7 Rules to Watch in ‘17

By David Cullen, Truckinginfo.com, December 29, 2016
Donald Trump has yet to be sworn into office as the 45th President of the United States, so it’s still far too soon to confidently predict how his stated goal of reducing the federal regulation of American business will be met in 2017.
Trump has already pledged to issue a temporary moratorium on new agency regulations that are “not compelled by Congress or public safety.” He has also stated that all department heads will “submit a list of every wasteful and unnecessary regulation which kills jobs, and which does not improve public safety, and eliminate them.” So, he is not clearly not expecting Congress to roll over on its authority to mandate rulemakings. What’s more, Trump’s policy statement does not define what constitutes “public safety,” which could well include rules aimed at improving highway safety.
Even if a presidential moratorium is put in place, major lobbies, such as the American Trucking Associations, will keep pushing their respective agendas on Capitol Hill. Any new safety-related rules sought by the trucking industry, such as hair-testing for driver drug use, legislated into law as Congressional mandates will have to be enacted by the Trump Administration.
The other main avenue for regulatory rollback is the rarely used Congressional Review Act. Although enacted in 1996, it has been leveraged but once. In March, 2001, CRA was used to overturn an OSHA ergonomic rule issued the year before in the last months of the Clinton Administration. CRA is an oversight tool, but no magic wand.
CRA is of limited use because it has a critical time clock built into it. Under CRA, a resolution can be used to overturn an executive rule only if the rule was enacted within 60 “legislative days,” which in this case covers only rules that were enacted by a federal agency going back to the end of May, 2016.
Here then, in no particular order, are summaries of the status of seven trucking-critical rules that may come into effective or change this year:
1 – Hours of Service
President Obama signed a bill in mid-December that contains language to permanently fix a glitch in previous legislation that threatened use of a 34-hour restart as part of the hours-of-service rule. The Continuing Resolution was passed by Congress to avert a year-end government shutdown.
The provision in the CR requires DOT to follow the “existing 34-hour restart Hours of Service rule for truck drivers to ensure continuity in federal rest regulations, should the report on the rule (mandated in prior Acts) not meet the criteria set by Congress.”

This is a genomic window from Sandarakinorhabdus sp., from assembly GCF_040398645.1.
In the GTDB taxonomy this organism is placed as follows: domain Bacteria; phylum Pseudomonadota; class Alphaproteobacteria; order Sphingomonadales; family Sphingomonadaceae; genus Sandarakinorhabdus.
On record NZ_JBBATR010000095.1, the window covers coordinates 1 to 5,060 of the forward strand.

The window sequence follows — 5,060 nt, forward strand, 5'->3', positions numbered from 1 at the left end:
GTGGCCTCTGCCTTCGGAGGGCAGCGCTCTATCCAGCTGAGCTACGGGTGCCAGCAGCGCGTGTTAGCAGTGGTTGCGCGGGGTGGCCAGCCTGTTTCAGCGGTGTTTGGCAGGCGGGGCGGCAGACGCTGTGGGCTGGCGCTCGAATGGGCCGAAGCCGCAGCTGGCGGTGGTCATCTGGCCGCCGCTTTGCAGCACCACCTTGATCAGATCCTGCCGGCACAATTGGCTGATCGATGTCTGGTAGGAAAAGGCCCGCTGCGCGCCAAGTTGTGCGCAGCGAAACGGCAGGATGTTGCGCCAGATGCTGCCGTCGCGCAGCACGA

A policy rider attached to an earlier bill had been so poorly written it inadvertently added requirements to a mandated Department of Transportation study (still under way) on the effectiveness of the restart provisions. As a result, language was cut on which HOS rule would apply if the goals to be weighed by the study were not met.
If the study was to find that some restrictions on the restart imposed by DOT in 2013 do not provide specific health and safety benefits to drivers, the entire restart– not just the restrictions- could be eliminated. Those restrictions were suspended while DOT performs the study. So, the CR provision simply reinstated the pre-July 2013 restart.
2 – Electronic Logging Devices
FMCSA announced a final rule earlier this month that mandates the use of electronic logging devices for all trucks of model-year 2000 or newer used in interstate commerce. Carriers and drivers must transition to ELDs by December 17, 2017. However, those carriers and drivers using automatic onboard recording devices prior to December 18, 2017, may continue using AOBRDs through December 16, 2019. Suppliers of ELDs must conform to technical specifications, certify their ELDs, and register them with FMCSA.
Given that the ELD rule was mandated under a GOP House majority (in 2012), it is highly improbable the new Congress will move to roll it back. It’s just as unlikely that the latest legal challenge to the rule brought by the Owner-Operator Independent Drivers Association will succeed. In October, a three-judge panel ruled against OOIDA in its lawsuit against FMCSA, which claimed the rule violation truck drivers’ Fourth Amendment rights of privacy. OOIDDA’s latest petition calls for a full court to hear the case.